In general, milk with a higher specific gravity has a higher concentration of antibodies. The only practical way to measure colostrum specific gravity on-farm is a Colostrometerâ. This glass instrument breaks easily and must be kept clean. It does not measure precisely. However, it’s the only tool we have today that will allow on-farm estimation of antibody content accurately enough to exclude the lowest concentration colostrum. When a Colostrometerâ is available we recommend testing heifer colostrum. Experience suggests that about 1/3rd of the heifer colostrum will be acceptable for first feeding to herd replacement calves.

GOAL #4: Antibodies end up in calf’s blood.

Antibodies are very important components of colostrum. But, in order to help the calf get off to a good start, the antibodies must end up in the calf’s blood stream. Bleed and test.

Midland Bioproducts makes a “pass/fail” cassette test that measures the antibody IgG directly. A whole blood sample may be used. An effective colostrum management program should have 80 percent positive results when blood is sampled between 36 and 96 hours of age.

Use a refractometer. This can be used either on-farm or in a laboratory. Blood samples may be spun in a centrifuge or allowed to sit undisturbed at room temperature for 24 hours. Either way, blood serum will rise above the clot. A serum sample is placed on the refractometer’s optic surface for direct reading of blood serum total protein. This is an indirect measure of blood antibody concentration. This method is reliable enough to identify the calves with the lowest antibody levels. An effective colostrum management program should have 80 percent of the results above 5.0 and 50 percent above 5.5.

CALF FEEDERS’ TIP

Cold weather often makes textured starter grains clump up in grain pails. We have found that a three-prong gardening tool works well to loosen up this grain. The prongs are far enough apart to avoid clogging. And, only a quick twist of the wrist is needed to make the frozen grain loose enough to be eaten easily by calves.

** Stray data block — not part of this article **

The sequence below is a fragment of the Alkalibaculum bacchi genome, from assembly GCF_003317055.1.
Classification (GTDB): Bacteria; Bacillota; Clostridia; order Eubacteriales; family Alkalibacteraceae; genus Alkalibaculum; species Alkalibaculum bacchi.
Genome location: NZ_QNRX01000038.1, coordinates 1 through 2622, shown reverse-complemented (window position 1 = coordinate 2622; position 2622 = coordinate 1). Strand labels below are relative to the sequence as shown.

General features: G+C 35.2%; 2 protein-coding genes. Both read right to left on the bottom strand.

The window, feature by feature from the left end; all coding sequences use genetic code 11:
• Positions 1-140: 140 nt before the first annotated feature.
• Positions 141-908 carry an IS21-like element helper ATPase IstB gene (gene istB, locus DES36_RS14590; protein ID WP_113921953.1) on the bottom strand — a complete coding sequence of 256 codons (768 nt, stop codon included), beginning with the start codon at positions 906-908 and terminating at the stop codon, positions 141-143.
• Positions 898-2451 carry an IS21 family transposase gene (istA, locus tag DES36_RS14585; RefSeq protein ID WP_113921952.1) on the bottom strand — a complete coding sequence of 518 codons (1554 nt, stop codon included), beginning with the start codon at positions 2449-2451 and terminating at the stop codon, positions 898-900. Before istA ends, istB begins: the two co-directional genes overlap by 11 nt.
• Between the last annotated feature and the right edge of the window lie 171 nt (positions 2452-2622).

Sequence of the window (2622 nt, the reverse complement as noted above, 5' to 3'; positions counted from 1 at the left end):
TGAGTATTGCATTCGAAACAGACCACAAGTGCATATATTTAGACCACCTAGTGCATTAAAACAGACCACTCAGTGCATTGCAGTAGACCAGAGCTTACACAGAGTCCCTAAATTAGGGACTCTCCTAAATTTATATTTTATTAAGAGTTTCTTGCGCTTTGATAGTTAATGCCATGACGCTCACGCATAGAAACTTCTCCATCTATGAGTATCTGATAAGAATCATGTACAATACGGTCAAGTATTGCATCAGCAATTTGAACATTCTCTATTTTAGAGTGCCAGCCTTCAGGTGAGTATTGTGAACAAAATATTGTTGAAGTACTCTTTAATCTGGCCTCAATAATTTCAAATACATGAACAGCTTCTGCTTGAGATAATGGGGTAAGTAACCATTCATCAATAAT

Related Links:

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A Primer on Calf Nutrition Series
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Calving Ease - A Monthly Newsletter dealing with Calf Raising in the Northeast
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A Guide to Dairy Calf Feeding and Management – Optimizing Rumen Development and Effective Weaning
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Selecting the Best Dry Feed for the Calf

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Biosecurity and Vaccinations for Calves, Pfizer Animal Health

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Controlling Infectious Diseases of the Dairy Calf
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Feeding the Dairy Herd, In: Feeding the Dairy Herd, North Central Regional Extension Publication
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Dairy Youngstock and Veal
National Dairy Database Calf Publications

Raising Calves on Stored Colostrum

Authors

Offhaus Farms

Offhaus Farms

Batavia, NY